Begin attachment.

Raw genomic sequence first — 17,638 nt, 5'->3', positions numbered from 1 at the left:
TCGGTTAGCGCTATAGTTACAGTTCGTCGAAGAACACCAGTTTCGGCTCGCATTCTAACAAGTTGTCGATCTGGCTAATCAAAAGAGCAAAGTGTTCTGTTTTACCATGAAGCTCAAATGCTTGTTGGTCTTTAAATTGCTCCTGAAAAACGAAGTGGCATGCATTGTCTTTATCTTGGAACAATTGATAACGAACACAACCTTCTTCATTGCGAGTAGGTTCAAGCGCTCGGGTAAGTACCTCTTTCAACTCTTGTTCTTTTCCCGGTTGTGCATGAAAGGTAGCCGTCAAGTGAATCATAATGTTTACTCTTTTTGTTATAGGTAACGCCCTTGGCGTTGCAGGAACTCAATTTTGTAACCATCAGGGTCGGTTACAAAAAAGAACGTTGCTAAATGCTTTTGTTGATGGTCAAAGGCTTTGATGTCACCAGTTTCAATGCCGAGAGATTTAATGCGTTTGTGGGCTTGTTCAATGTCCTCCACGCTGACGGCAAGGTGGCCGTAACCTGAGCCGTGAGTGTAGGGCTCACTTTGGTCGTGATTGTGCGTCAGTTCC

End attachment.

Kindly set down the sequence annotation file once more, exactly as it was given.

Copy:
Raw genomic sequence first — 17,638 nt, 5'->3', positions numbered from 1 at the left:
TCGGTTAGCGCTATAGTTACAGTTCGTCGAAGAACACCAGTTTCGGCTCGCATTCTAACAAGTTGTCGATCTGGCTAATCAAAAGAGCAAAGTGTTCTGTTTTACCATGAAGCTCAAATGCTTGTTGGTCTTTAAATTGCTCCTGAAAAACGAAGTGGCATGCATTGTCTTTATCTTGGAACAATTGATAACGAACACAACCTTCTTCATTGCGAGTAGGTTCAAGCGCTCGGGTAAGTACCTCTTTCAACTCTTGTTCTTTTCCCGGTTGTGCATGAAAGGTAGCCGTCAAGTGAATCATAATGTTTACTCTTTTTGTTATAGGTAACGCCCTTGGCGTTGCAGGAACTCAATTTTGTAACCATCAGGGTCGGTTACAAAAAAGAACGTTGCTAAATGCTTTTGTTGATGGTCAAAGGCTTTGATGTCACCAGTTTCAATGCCGAGAGATTTAATGCGTTTGTGGGCTTGTTCAATGTCCTCCACGCTGACGGCAAGGTGGCCGTAACCTGAGCCGTGAGTGTAGGGCTCACTTTGGTCGTGATTGTGCGTCAGTTCC